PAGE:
Governments across the world are increasingly applying open government practices such as crowdsourcing to develop stronger policies and to engage citizens, providing access to civic influencing beyond election cycle. When hundreds of ideas from citizens flow in, the crowdsourcers are facing a problem: Lack of efficient analysis and synthesis tools.
Civic CrowdAnalytics, a group at Stanford University, is developing solutions to address this problem, and is taking steps towards more participatory, inclusive and transparent democratic societies, making sure that all citizens have an equal opportunity to get their voices heard.
This challenge is part of the HPE Living Progress Challenge Blitz Program (Secure top placements in the leaderboard to grab additional cash prizes)
Haven OnDemand Data Visualizations
Topcoder is the process of developing the user interface for CrowdAnalytics which will allow users to analyze and describe crowdsourced civic content using various machine learning technologies. In this application, users will load their data and the application will display a dashboard which tells the user a story about their data and its content. The major components of this dashboard will allow users to categorize entries, perform sentiment analysis on them, extract concepts from a group of entries to summarize them, and browse the content by grouping content into related documents.
In the previous challenge, we developed some visualizations using libraries like d3 or vis.js to bring to life the analytic responses provided by the Haven OnDemand API’s and give users some insight about a specific data set loaded into the tool. In this challenge, we'd like to combine the good parts of the top 3 submissions from the previous challenge to build better visualizations. We'll be using submission 9003 as base and make the following improvements to it:
1. Categories: Link the displayed information in the bar graphs to the spreadsheet shown below. So that when you are clicking on ‘Public Transit’, for instance, the relevant categories would be highlighted in the spreadsheet that is below.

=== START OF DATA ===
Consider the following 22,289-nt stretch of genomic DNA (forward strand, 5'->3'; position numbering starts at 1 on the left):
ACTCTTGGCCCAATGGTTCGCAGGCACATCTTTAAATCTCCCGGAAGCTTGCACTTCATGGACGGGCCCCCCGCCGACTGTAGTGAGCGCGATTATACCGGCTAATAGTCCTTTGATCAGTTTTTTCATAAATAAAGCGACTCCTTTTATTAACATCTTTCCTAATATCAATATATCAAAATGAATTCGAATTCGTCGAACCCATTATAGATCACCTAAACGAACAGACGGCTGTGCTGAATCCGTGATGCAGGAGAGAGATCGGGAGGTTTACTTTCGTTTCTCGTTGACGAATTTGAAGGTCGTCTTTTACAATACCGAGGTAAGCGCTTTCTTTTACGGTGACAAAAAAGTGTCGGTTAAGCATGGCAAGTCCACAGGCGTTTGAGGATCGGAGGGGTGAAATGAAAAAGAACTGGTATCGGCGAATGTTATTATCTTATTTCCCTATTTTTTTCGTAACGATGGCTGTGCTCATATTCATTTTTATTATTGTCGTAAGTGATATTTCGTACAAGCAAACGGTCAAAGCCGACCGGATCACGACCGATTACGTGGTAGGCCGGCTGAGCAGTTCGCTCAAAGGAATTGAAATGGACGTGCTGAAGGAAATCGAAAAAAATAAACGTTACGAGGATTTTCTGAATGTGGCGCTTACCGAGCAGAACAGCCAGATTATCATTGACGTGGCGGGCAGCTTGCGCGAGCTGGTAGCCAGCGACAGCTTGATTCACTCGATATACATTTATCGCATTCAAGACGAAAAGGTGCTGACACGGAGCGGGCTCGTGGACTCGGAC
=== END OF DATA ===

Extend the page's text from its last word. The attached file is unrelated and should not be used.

2. In the Category Summary, check that all the data is correct and the labels too. As is some labels are confusing. E.g. Private transit —> personalized private transit —> more ev charging spots —> final click shows values 3 and 0.
3. Sentiment analysis: Use a similar dense orders bar graph as in submission 9002 for sentiment analysis, but modify it so that the labels are more clear (what is positive, what is negative, what is neutral), and the color code is more clear: from green to red, for instance, and neutral should have a color too.
4. Concept extraction: Link the displayed information in the ordered plot to the spreadsheet shown below. So that when you are clicking on ‘Public Transit’, for instance, the relevant categories would be highlighted in the spreadsheet that is below.
5. Find similar doc: User a weighted link/cluster graph as in 9001, but have more clear labels and navigation instructions. Change the labels so that there are less words in each cluster (currently too many words are squeezed together), and add a feature which enables the user to click on a word in the cluster, and then another cluster graph will emerge to show all the words related to this specific word. With this layer design, each cluster graph will be clearer and look less squeezed.
This challenge will be subjectively judged by the CrowdAnalytics team based on clarity, usability and aesthetics. Users should understand what they are looking at and be able to grasp the purpose behind the (hopefully) attractive graphics. Bonus points will be awarded for interactivity. Submissions will be ranked in order of preference by the team.
The winning submission will need to address the feedback from the client to qualify for the prize (consider it the final fix phase).
Final Submission Guidelines1. Please write simple Node.js application which hosts your analytics pages. The PORT of the node.js application must be configurable. And it must work on AWS and can be accessed from public internet.
3. Provide complete documentation for your solution include instructions on how to build and deploy your app (e.g. npm start and npm install commands).
4. You do not need to provide a video with your submission. We’ll be looking at them.